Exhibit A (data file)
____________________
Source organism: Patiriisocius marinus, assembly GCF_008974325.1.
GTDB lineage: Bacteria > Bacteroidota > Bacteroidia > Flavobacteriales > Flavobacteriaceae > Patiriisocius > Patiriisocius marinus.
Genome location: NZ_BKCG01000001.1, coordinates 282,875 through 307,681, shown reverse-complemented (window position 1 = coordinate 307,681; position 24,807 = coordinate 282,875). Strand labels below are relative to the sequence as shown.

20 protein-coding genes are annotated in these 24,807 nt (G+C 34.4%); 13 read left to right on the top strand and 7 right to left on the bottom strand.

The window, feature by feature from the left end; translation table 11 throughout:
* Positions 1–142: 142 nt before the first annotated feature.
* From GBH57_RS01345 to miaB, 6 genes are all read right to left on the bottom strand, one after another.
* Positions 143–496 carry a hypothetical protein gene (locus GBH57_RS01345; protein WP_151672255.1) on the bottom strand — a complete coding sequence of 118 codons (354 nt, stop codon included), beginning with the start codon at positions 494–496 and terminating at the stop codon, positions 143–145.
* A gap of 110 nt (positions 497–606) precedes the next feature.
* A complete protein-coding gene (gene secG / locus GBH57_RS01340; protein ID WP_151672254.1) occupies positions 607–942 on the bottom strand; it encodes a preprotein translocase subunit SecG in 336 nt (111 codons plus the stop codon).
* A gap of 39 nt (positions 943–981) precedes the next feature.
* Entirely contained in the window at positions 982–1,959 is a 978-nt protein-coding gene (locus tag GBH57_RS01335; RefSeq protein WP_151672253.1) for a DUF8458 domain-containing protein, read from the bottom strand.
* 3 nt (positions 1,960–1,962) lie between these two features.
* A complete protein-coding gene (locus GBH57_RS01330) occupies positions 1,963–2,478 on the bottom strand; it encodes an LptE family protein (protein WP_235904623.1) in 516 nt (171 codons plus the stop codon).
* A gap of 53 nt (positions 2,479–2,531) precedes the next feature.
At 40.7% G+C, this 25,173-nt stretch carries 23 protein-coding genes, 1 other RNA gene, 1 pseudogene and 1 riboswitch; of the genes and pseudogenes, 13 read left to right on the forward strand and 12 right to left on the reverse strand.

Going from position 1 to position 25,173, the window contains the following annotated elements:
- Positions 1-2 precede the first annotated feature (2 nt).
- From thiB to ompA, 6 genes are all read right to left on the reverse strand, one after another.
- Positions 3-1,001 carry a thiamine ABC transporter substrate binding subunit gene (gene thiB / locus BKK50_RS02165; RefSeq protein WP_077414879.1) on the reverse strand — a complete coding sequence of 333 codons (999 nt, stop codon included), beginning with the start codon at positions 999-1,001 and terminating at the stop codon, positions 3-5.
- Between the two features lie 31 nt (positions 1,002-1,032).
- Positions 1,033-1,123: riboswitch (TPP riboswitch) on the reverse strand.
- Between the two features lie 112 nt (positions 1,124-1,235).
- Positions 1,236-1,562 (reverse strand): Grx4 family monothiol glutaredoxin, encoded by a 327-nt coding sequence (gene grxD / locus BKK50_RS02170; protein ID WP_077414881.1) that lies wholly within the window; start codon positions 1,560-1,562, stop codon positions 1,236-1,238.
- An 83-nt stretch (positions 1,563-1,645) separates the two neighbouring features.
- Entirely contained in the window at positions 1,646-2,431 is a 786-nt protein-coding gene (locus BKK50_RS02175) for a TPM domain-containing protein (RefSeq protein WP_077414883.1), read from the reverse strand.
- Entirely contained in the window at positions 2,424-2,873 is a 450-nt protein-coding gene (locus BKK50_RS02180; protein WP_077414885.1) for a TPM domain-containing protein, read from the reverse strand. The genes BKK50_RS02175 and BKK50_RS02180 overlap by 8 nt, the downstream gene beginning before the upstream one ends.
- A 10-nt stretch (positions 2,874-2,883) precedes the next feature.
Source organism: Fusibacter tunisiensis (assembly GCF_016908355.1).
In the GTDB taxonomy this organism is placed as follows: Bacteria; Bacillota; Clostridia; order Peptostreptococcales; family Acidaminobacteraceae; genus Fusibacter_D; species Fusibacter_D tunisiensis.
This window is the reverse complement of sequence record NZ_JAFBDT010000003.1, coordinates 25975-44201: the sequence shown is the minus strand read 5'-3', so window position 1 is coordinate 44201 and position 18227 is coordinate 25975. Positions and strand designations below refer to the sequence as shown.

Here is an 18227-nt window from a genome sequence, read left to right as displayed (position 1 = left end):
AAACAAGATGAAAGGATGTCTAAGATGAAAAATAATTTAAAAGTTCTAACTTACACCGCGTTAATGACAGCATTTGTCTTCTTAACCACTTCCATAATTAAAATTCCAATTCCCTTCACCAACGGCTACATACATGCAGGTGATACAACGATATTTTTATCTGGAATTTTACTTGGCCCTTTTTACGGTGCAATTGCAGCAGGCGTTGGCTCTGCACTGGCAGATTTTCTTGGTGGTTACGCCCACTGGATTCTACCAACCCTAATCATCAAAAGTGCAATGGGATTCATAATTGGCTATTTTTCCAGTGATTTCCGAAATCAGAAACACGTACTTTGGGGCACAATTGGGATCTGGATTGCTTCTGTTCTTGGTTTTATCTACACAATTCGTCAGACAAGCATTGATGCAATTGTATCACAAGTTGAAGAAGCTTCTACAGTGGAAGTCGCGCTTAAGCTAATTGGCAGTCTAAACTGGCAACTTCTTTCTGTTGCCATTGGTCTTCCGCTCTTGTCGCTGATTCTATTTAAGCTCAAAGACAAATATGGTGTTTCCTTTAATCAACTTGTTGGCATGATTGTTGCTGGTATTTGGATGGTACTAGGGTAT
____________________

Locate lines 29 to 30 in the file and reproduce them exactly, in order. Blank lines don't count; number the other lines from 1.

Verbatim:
Source organism: Fusibacter tunisiensis (assembly GCF_016908355.1).
In the GTDB taxonomy this organism is placed as follows: Bacteria; Bacillota; Clostridia; order Peptostreptococcales; family Acidaminobacteraceae; genus Fusibacter_D; species Fusibacter_D tunisiensis.